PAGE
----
In addition to prizes from Capital One, both Texas A&M teams earned the Texas A&M Department of Statistics Excellence Award for their participation, which Jones says is based on a competitive selection process. This year, he received double the applications than previous years, eventually selecting only the top nine members for the honor of competing.

"The success of these teams reflects highly on the collaborative and applied statistics training that our students receive," said Valen E. Johnson, professor and head of Texas A&M Statistics. "It demonstrates the effectiveness of our graduate program in preparing our students for careers in statistics, and our teams' consistently outstanding performance in these competitions confirms our reputation as a premier graduate program."

Since 2007, the department has offered a master's of science in statistics online degree that ranks as the second-largest online program in the country and boasts a solid reputation as a national archetype for distance learning. In the first year of Capital One competition, Texas A&M fielded a third team comprised entirely of distance students. This year for the first time, one distance student, Yujin Wen, was selected to participate as a member of one of Texas A&M's traditional student teams.

"After our 2012 experience, I decided to try something different -- integrate the on-campus teams with distance students, allowing them to work directly with our on-campus students," Jones said. "I picked the best qualified and most eager distance student among our applicants, Yujin Wen.

"When possible, Yujin attended team meetings using WebEx. For the finals, he was selected to be the point person. He started and stopped the team's presentation. He enjoyed the experience and learned a great deal about Capital One and data mining."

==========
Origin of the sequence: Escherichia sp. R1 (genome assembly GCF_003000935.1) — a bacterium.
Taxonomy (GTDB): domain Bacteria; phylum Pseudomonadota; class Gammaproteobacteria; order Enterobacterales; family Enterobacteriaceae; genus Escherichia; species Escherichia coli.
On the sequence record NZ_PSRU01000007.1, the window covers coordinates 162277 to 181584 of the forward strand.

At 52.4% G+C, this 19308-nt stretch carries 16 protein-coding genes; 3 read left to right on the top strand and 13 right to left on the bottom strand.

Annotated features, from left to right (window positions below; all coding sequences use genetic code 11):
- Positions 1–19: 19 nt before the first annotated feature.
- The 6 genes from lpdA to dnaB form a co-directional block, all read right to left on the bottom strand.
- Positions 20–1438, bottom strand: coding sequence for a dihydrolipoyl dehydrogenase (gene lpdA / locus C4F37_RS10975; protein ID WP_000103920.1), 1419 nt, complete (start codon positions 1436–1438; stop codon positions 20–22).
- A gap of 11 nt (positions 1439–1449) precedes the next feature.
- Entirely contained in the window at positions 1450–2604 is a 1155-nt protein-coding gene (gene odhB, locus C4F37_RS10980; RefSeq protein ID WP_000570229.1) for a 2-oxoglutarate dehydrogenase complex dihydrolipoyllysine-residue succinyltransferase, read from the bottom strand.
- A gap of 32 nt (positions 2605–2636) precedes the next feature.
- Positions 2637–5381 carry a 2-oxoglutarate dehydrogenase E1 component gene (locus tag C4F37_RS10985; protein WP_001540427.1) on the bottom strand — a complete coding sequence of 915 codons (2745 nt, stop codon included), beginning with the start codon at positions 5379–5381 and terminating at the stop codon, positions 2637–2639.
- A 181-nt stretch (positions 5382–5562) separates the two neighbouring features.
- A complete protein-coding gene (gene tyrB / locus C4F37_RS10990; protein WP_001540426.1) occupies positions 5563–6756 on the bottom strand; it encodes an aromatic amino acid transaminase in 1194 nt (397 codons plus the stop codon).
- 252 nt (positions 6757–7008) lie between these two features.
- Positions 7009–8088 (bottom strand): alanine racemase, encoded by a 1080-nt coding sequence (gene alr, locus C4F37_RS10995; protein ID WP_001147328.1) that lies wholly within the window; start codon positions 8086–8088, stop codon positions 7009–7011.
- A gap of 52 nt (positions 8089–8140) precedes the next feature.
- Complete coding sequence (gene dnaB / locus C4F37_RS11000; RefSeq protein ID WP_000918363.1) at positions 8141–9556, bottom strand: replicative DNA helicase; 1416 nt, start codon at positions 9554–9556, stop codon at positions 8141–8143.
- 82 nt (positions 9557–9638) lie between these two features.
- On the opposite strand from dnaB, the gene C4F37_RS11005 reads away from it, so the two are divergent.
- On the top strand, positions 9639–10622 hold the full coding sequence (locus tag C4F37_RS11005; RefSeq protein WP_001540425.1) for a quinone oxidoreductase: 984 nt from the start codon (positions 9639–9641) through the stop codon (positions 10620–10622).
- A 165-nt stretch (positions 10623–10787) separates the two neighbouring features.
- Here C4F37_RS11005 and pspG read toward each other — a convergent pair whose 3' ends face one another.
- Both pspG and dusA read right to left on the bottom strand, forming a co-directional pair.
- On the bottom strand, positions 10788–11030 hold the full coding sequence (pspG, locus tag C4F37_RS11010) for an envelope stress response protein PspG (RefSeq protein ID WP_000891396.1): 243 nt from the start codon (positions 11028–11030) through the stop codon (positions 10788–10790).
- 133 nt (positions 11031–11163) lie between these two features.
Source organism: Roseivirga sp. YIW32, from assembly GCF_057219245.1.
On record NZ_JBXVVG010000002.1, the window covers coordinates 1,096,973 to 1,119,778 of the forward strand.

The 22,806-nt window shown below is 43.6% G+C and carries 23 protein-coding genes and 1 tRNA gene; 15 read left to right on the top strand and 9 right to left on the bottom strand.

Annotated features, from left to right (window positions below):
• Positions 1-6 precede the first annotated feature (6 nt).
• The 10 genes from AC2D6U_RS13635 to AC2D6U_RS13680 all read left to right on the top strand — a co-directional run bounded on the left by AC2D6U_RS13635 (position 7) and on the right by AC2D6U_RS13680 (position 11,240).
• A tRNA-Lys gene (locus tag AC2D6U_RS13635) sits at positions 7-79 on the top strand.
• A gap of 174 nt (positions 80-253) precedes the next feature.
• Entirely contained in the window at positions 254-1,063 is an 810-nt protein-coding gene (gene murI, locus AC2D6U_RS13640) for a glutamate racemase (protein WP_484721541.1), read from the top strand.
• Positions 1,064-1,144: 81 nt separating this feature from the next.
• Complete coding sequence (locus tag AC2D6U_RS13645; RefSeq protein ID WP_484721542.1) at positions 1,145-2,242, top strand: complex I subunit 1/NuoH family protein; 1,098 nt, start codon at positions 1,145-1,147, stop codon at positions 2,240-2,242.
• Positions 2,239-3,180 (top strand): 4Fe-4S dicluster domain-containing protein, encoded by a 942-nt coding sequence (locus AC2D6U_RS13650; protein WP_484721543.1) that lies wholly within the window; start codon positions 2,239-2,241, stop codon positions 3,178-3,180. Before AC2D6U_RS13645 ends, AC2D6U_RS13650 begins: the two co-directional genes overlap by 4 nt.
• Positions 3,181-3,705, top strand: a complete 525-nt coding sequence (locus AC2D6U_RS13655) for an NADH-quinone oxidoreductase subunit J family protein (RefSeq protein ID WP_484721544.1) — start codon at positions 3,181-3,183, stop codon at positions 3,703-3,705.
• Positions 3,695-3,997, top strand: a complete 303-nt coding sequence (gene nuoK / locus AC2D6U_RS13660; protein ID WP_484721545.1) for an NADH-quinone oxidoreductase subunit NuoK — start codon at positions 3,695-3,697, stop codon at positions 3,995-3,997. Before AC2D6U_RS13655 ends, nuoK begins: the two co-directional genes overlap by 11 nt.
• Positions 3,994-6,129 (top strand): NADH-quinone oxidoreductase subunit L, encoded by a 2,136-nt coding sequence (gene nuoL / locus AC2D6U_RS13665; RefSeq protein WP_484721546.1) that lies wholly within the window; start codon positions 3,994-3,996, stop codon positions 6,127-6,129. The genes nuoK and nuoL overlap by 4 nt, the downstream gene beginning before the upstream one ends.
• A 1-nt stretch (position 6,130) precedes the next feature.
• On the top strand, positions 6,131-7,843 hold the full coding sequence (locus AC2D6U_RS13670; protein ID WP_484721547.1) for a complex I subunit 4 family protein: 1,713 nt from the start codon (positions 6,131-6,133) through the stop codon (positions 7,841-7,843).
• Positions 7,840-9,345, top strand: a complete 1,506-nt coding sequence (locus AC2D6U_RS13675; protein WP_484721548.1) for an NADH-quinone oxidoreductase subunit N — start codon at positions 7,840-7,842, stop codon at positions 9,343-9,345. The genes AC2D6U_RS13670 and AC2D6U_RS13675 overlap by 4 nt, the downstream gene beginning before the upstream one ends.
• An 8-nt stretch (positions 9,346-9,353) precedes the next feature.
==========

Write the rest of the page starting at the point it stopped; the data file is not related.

Sheather, who along with Jones has co-mentored Texas A&M's teams the past three years, said the competition is designed to help Capital One identify and recruit top-talent statisticians. Because all Texas A&M statistics students are required to work on actual consulting projects prior to graduation, they come into the competition with an advantage: real-world preparation.

"It is an outstanding achievement by the two teams of Texas A&M students," Sheather said. "I am personally proud that for the second time in three years, our students have won the Capital One Modeling Competition. Congratulations, Aggies!"

For additional information about Texas A&M Statistics, visit http://www.stat.tamu.edu/.

-aTm-

Contact: Javier Aldape, (979) 845-2149 or jaldape@tamu.edu or Dr. Edward Jones, ejones@stat.tamu.edu
  • The 2014 Capital One Modeling Competition champions (from left: Senmao Liu, Jingnan Xue, Liang Liang, Yujin Wen and Quan Cai) pose with their mentor, Texas A&M executive professor of statistics Edward Jones (center). (Credit: Capital One)

  • A second Texas A&M took third place in the prestigious competition. Here, team members (from left) Indu Ramalingaiah, Bohai Zhang, Xiao Wang and James "JD" Peiskee wait to present their solution to the judges. (Credit: Edward Jones)

  • Texas A&M students, along with those from Southern Methodist University and Virginia Tech University, onboard the charter bus en route from the host hotel to the competition finals. As Dr. Jones describes it, "It was a chilly morning, 40 degrees, and everyone is wearing jackets. I like this picture because you can see some faces are nervous (Senmao and Jingnan, mid-left), while others (Xiao and Quan, mid-right) are just enjoying the experience. Quan is smiling with the 'V' sign. Yujin is directly behind Quan. The smiling young men at the front are from SMU." (Credit: Edward Jones)

ALL RIGHTS RESERVED
© Texas A&M University. To request use of any of our photographs for educational use or to view additional options from our archive, please contact the College of Science Communications Office.

College of Science
517 Blocker
TAMU 3257 | 979-845-7361
Site Policies
Contact Webmaster
Social Media